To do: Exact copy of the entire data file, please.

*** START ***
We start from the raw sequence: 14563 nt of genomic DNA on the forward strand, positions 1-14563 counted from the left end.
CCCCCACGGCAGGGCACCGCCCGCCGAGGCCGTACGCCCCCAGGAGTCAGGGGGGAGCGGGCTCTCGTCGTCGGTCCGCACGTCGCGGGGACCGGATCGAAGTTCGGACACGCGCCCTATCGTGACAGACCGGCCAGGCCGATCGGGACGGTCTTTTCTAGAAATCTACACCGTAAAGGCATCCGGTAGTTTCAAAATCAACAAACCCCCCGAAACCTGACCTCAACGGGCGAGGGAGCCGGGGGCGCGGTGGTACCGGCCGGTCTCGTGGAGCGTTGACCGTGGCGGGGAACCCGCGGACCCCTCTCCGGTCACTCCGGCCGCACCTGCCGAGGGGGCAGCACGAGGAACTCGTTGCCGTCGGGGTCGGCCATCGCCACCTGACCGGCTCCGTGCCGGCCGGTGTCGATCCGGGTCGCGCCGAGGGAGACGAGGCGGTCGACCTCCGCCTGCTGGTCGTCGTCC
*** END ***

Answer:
We start from the raw sequence: 14563 nt of genomic DNA on the forward strand, positions 1-14563 counted from the left end.
CCCCCACGGCAGGGCACCGCCCGCCGAGGCCGTACGCCCCCAGGAGTCAGGGGGGAGCGGGCTCTCGTCGTCGGTCCGCACGTCGCGGGGACCGGATCGAAGTTCGGACACGCGCCCTATCGTGACAGACCGGCCAGGCCGATCGGGACGGTCTTTTCTAGAAATCTACACCGTAAAGGCATCCGGTAGTTTCAAAATCAACAAACCCCCCGAAACCTGACCTCAACGGGCGAGGGAGCCGGGGGCGCGGTGGTACCGGCCGGTCTCGTGGAGCGTTGACCGTGGCGGGGAACCCGCGGACCCCTCTCCGGTCACTCCGGCCGCACCTGCCGAGGGGGCAGCACGAGGAACTCGTTGCCGTCGGGGTCGGCCATCGCCACCTGACCGGCTCCGTGCCGGCCGGTGTCGATCCGGGTCGCGCCGAGGGAGACGAGGCGGTCGACCTCCGCCTGCTGGTCGTCGTCC